A Correction for the Thermal Mass-Induced Errors of CTD Tags Mounted on Marine Mammals

Type Article
Date 2018-06
Language English
Author(s) Mensah Vigan1, Roquet Fabien2, 3, Siegelman-Charbit Lia4, 5, Picard Baptiste6, Pauthenet EtienneORCID2, Guinet Christophe6
Affiliation(s) 1 : Hokkaido Univ, Inst Low Temp Sci, Sapporo, Hokkaido, Japan.
2 : Stockholm Univ, Dept Meteorol MISU, Stockholm, Sweden.
3 : Univ Gothenburg, Dept Marine Sci, Gothenburg, Sweden.
4 : Marine Environm Sci Lab LEMAR, Plouzane, France.
5 : Lab Ocean Phys & Satellite Remote Sensing LOPS, Plouzane, France.
6 : CNRS, Ctr Etud Biol Chize, Villiers En Bois, France.
Source Journal Of Atmospheric And Oceanic Technology (0739-0572) (Amer Meteorological Soc), 2018-06 , Vol. 35 , N. 6 , P. 1237-1252
DOI 10.1175/JTECH-D-17-0141.1
WOS© Times Cited 17
Keyword(s) Data processing, In situ oceanic observations, Instrumentation, sensors, Profilers, oceanic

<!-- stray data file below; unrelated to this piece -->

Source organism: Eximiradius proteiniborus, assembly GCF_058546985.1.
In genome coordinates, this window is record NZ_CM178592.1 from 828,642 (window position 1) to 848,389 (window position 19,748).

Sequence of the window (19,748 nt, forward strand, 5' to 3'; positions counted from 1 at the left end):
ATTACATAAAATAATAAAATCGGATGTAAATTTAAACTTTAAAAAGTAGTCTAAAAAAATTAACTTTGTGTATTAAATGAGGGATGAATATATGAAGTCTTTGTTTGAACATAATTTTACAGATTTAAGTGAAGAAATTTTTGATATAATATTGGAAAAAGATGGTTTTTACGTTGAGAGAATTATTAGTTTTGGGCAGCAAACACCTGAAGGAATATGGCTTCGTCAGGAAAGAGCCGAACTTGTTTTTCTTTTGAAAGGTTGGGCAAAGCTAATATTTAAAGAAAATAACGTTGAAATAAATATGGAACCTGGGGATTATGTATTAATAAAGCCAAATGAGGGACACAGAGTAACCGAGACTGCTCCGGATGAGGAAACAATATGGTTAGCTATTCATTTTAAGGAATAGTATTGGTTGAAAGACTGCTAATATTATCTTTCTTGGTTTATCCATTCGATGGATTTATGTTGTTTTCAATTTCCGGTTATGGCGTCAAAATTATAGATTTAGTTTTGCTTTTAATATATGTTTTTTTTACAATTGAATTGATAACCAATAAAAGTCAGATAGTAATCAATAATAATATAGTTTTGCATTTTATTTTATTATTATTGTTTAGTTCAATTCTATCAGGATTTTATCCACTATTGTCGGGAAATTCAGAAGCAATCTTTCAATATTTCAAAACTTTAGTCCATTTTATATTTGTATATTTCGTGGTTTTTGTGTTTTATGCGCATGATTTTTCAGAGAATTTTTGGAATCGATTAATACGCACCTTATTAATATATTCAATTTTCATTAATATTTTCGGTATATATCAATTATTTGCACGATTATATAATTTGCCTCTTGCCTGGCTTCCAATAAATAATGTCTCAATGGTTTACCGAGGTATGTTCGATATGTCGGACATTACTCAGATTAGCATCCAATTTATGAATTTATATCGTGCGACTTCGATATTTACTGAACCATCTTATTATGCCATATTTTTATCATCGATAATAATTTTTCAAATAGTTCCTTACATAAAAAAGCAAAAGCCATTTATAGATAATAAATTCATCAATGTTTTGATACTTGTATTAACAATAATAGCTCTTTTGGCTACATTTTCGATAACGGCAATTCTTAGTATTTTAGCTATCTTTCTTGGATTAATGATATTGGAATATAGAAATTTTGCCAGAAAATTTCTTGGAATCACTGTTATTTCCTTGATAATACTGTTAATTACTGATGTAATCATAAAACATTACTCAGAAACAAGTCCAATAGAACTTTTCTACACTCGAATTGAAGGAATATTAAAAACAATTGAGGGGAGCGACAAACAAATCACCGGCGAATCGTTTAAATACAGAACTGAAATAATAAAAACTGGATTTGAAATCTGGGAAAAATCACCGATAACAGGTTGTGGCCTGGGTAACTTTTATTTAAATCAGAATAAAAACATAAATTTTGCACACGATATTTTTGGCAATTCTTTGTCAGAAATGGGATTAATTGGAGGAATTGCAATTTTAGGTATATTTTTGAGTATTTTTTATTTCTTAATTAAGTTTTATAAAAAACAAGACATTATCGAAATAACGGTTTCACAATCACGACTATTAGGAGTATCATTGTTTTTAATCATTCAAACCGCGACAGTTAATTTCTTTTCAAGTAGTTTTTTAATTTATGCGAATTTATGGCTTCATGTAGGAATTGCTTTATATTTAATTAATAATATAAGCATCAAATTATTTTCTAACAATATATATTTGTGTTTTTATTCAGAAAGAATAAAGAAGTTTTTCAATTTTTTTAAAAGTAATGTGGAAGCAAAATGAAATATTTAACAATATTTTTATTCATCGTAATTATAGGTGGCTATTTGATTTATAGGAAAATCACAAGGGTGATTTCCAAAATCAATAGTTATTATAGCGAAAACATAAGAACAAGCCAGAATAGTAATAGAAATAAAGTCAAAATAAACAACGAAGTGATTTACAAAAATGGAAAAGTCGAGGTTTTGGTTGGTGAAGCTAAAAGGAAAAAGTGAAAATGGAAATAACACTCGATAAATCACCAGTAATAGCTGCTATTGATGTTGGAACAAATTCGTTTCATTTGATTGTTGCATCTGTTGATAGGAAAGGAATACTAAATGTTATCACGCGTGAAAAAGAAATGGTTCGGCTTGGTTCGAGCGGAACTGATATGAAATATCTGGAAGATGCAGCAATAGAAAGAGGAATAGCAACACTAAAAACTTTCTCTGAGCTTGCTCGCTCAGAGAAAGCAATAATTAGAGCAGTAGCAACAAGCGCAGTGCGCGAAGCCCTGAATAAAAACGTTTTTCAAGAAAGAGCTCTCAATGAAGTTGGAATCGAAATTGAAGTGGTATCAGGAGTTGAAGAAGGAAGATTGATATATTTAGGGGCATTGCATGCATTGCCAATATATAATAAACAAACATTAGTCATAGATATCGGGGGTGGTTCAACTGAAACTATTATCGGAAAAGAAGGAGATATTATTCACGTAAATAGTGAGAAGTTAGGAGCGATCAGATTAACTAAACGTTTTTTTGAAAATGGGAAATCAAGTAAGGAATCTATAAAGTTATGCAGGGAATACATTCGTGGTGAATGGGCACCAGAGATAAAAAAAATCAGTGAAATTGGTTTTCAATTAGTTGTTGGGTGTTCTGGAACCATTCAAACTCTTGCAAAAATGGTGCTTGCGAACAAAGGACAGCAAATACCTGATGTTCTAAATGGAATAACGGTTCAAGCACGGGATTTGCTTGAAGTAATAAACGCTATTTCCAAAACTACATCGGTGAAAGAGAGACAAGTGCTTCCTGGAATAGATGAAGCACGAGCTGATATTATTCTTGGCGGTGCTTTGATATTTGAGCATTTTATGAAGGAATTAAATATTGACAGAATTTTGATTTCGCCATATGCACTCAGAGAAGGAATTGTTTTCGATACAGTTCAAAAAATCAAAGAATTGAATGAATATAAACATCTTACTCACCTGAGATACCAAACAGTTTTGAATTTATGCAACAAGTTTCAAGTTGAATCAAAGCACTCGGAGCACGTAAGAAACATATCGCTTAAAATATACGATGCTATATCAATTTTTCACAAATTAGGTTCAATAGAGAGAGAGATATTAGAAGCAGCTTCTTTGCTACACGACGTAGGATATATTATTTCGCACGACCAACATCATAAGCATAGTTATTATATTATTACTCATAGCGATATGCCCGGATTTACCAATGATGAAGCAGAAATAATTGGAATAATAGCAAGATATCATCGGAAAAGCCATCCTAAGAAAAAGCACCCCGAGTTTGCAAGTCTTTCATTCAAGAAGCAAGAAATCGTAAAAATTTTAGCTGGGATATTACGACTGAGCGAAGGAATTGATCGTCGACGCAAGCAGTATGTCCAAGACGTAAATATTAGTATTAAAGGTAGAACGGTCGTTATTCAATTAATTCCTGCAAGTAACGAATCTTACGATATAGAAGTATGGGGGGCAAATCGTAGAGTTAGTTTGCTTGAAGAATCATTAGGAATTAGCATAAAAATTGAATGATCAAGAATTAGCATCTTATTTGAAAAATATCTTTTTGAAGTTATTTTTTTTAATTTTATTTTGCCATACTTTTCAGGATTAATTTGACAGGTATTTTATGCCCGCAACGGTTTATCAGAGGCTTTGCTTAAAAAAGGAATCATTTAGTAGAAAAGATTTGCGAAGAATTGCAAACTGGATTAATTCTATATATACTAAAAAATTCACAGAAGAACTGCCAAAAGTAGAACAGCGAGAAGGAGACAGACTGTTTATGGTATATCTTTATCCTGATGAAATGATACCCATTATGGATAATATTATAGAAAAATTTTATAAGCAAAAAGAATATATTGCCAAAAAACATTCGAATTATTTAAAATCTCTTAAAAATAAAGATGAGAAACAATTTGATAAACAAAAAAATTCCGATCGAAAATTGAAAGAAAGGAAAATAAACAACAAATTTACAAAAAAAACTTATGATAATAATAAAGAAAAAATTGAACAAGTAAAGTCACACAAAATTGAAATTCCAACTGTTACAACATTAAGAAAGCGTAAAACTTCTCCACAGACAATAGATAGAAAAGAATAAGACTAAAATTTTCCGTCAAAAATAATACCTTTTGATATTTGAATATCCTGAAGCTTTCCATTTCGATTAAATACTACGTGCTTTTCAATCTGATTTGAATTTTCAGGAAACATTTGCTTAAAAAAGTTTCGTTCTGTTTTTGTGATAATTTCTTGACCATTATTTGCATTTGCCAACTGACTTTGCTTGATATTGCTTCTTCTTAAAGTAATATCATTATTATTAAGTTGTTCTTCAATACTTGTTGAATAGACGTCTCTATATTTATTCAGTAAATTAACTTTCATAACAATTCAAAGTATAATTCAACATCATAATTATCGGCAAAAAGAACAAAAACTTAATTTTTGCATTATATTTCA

The effect of thermal mass on the salinity estimate from conductivity-temperature-depth (CTD) tags sensor mounted on marine mammals is documented, and a correction scheme is proposed to mitigate its impact. The algorithm developed here allows for a direct correction of the salinity data, rather than a correction of the sample's conductivity and temperature. The amplitude of the thermal mass-induced error on salinity and its correction are evaluated via comparison between data from CTD tags and from Sea-Bird Scientific CTD used as a reference. Thermal mass error on salinity appears to be generally O(10(-2)) g kg(-1), it may reach O(10(-1)) g kg(-1), and it tends to increase together with the magnitude of the cumulated temperature gradient (T-HP) within the water column. The correction we propose yields an error decrease of up to similar to 60% if correction coefficients specific to a certain tag or environment are calculated, and up to 50% if a default value for the coefficients is provided. The correction with the default coefficients was also evaluated using over 22 000 in situ dive data from five tags deployed in the Southern Ocean and is found to yield significant and systematic improvements on the salinity data, including for profiles whose T-HP was weak and the error small. The correction proposed here yields substantial improvements in the density estimates, although a thermal mass-induced error in temperature measurements exists for very large T-HP and has yet to be corrected.

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